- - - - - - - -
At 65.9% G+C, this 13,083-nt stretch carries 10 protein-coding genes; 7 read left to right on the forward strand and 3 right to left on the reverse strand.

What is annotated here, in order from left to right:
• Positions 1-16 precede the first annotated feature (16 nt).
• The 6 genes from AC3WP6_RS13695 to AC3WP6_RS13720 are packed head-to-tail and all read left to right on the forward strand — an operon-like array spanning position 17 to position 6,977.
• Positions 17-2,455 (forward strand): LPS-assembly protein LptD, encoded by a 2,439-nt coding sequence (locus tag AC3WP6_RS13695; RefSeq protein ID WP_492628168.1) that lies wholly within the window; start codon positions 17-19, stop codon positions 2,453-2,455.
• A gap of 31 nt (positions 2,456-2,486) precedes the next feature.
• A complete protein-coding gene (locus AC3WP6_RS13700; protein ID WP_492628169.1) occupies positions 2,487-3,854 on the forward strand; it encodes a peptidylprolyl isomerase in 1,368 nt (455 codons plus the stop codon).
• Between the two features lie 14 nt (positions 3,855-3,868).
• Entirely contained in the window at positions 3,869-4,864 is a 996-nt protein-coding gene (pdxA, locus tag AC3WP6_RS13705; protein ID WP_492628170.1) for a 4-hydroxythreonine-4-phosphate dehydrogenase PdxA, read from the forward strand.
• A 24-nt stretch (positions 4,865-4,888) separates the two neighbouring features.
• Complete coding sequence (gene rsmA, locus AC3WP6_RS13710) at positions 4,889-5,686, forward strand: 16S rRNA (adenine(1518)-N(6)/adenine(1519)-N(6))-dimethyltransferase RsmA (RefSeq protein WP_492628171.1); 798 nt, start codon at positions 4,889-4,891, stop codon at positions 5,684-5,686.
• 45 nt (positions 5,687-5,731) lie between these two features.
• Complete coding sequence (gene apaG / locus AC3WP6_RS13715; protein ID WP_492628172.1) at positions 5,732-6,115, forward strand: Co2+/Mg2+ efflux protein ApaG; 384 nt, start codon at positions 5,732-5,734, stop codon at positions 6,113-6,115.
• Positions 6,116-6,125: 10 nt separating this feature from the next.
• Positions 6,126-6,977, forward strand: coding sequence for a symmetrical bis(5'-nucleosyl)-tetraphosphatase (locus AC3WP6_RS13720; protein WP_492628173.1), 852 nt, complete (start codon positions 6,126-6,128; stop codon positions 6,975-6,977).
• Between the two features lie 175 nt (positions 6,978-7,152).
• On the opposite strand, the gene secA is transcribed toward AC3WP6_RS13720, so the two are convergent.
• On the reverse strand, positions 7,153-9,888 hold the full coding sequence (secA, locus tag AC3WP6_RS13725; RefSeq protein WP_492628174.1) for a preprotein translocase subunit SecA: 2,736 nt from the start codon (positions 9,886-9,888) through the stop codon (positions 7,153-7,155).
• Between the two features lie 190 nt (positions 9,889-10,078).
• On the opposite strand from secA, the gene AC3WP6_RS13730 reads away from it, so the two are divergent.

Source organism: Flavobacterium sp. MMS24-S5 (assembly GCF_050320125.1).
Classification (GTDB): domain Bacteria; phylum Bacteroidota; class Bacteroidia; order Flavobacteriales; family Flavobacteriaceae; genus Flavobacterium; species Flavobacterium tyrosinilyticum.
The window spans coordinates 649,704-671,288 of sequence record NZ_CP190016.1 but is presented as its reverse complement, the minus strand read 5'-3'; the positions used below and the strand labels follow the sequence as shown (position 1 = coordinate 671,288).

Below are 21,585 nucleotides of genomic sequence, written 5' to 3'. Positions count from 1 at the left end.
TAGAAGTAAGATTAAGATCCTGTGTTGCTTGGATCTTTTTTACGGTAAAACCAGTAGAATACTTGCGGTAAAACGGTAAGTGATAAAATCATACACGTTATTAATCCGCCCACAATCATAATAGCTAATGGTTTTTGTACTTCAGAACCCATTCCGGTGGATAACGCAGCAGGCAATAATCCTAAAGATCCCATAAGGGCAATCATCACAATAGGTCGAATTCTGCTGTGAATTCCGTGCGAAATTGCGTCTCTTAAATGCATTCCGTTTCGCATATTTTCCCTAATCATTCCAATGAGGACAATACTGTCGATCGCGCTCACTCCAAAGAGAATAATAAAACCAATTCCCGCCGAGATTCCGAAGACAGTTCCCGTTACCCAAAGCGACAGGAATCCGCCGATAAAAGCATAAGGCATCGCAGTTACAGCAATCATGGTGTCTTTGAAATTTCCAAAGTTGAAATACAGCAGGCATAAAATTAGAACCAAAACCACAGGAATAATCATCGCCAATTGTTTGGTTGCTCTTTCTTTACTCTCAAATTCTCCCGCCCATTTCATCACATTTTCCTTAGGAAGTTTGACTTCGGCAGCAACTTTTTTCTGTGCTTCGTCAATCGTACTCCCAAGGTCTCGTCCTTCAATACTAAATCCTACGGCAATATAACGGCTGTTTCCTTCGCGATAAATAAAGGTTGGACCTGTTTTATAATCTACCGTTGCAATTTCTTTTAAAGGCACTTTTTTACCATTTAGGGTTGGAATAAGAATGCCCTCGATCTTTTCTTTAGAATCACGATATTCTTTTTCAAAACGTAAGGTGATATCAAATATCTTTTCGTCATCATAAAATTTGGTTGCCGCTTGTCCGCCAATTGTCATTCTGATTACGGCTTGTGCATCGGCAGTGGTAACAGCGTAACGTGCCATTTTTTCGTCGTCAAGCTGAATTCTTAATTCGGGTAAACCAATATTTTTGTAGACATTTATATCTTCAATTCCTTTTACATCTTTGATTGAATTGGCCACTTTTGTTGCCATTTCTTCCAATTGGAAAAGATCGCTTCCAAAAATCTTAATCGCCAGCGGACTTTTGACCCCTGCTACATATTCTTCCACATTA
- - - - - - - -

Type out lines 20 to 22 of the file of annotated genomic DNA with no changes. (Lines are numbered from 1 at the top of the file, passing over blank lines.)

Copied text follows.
• On the opposite strand from secA, the gene AC3WP6_RS13730 reads away from it, so the two are divergent.

Source organism: Flavobacterium sp. MMS24-S5 (assembly GCF_050320125.1).
Classification (GTDB): domain Bacteria; phylum Bacteroidota; class Bacteroidia; order Flavobacteriales; family Flavobacteriaceae; genus Flavobacterium; species Flavobacterium tyrosinilyticum.